Thomas Hauck
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Transforming an Academic Text into a Mass-Market Book: Not an Easy Task!

Academics who have written a peer-reviewed manuscript sometimes want to jump genres and have their thesis re-written into a popular book.

A client once contacted me and told me that he had written a thesis on the history of the cultural and diplomatic relationship between Sweden and the countries of the Near East, specifically Israel and the Palestinian territories. The history dates back to the time of the Vikings, who first contacted traders in the Holy Land in the tenth century CE. The client hoped that this could become a mass-market book in the American market.

“I would like to keep an ‘academic tone’ in the language,” he said, “but give it more of narrative. I have added quotations and anecdotes to the text in an effort to give it more of a narrative. Some segments of the text have many anecdotes while other sections are more academic. Is there any possibility of giving the text even more of an interesting and captivating narrative, as some sections are still too technical? In the best of worlds, I would like to end up with a factual text based on facts combined with a captivating story.”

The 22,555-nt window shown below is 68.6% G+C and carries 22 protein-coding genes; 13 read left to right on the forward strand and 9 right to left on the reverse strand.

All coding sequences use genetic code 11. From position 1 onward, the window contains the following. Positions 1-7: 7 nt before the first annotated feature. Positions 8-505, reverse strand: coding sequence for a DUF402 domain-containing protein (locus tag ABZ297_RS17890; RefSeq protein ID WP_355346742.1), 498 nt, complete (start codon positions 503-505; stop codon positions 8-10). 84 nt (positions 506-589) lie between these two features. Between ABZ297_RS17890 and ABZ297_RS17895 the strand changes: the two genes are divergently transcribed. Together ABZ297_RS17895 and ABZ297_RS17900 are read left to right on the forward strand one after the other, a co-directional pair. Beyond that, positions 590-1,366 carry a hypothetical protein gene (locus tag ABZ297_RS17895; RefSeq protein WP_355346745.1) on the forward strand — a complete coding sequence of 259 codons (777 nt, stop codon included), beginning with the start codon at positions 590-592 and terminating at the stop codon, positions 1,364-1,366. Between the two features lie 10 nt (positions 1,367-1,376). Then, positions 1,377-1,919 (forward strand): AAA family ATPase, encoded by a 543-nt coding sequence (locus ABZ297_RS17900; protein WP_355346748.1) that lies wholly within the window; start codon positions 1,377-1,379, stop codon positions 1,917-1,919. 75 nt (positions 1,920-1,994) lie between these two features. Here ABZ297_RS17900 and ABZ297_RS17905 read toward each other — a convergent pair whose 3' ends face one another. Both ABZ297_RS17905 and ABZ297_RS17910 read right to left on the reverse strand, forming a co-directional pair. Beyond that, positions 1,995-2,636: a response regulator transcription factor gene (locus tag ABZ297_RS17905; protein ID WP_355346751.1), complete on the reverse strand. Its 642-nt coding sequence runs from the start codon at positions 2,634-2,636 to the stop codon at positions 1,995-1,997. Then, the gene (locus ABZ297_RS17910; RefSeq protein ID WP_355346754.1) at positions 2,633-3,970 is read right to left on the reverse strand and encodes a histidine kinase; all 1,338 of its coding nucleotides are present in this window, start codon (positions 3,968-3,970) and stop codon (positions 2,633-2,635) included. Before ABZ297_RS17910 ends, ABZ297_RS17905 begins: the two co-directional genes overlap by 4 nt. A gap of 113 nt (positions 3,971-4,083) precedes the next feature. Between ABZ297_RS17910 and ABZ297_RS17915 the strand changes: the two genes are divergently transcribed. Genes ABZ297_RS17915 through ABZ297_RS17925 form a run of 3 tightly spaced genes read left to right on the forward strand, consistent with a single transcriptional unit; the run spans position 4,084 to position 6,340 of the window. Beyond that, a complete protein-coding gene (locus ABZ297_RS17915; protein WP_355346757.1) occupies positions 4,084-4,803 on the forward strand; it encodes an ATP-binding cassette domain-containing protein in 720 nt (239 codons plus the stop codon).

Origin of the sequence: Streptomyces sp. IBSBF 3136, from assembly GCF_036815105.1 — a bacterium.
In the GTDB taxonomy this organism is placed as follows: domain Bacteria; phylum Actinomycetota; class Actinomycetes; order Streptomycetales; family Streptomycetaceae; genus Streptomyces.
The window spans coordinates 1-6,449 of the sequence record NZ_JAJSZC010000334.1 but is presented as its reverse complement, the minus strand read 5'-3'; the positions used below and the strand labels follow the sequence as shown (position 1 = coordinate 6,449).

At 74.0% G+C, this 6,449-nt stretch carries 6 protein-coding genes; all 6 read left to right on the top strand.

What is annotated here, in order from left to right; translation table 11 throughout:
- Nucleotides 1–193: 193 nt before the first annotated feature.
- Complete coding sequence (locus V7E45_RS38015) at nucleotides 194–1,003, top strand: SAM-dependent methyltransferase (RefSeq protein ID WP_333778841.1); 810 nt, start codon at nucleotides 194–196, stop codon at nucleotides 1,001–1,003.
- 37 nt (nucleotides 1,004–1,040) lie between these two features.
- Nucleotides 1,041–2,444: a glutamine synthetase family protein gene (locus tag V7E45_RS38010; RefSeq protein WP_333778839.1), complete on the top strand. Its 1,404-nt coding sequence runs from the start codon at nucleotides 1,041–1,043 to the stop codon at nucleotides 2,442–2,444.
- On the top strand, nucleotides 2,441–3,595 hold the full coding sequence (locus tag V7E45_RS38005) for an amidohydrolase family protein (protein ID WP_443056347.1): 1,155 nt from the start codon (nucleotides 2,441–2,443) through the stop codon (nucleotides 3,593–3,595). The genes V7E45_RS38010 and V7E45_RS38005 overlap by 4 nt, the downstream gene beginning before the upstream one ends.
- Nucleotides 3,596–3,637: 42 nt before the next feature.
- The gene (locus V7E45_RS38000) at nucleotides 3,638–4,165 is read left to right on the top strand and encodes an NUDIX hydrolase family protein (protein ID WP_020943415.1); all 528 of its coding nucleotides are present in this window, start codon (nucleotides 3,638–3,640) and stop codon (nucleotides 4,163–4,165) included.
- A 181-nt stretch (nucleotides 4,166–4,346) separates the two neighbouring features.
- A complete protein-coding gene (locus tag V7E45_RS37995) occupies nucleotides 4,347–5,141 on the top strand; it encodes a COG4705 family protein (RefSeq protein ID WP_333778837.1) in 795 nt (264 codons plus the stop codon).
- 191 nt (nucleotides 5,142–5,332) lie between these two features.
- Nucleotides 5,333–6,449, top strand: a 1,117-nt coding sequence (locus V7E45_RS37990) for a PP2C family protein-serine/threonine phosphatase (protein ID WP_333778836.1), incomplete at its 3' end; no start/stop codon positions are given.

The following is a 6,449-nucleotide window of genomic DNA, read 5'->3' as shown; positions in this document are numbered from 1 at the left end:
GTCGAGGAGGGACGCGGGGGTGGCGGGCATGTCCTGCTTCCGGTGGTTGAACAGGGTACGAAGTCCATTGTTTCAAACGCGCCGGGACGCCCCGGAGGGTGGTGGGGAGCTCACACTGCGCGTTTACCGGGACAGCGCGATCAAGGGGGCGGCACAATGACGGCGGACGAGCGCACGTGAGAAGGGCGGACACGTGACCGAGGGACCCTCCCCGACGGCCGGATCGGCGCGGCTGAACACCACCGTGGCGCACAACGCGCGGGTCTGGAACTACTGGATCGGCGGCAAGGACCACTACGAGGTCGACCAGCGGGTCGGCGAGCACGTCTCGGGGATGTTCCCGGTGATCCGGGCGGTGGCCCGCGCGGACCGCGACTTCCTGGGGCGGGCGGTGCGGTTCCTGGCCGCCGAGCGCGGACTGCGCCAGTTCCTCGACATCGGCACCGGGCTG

This is much more difficult and expensive than you’d think. Peer-reviewed academic papers are structured very differently from mass-market books. Imagine if you took your BMW to a mechanic and said, “Can you transform this BMW into a Mercedes?” The mechanic would say, “Okay – but because I have to replace every single part of the car, it will cost you eighty thousand dollars.”

The most common problem is that the author thinks his or her subject matter is inherently boring, and that by somehow “spicing it up” it will become interesting. It is at such times that the kindly editor, in an effort to save the client from spending many thousands of dollars on a wild goose chase, will say, “Are you sure you want to do this? It will require writing a completely new book. What sort of narrative do you have in mind? The story of a family over many generations?” Such a project could quickly become an epic James Michener novel.

My advice? Be happy with what you have, or be prepared to pay many thousands of dollars to have a ghostwriter write a new book for you.

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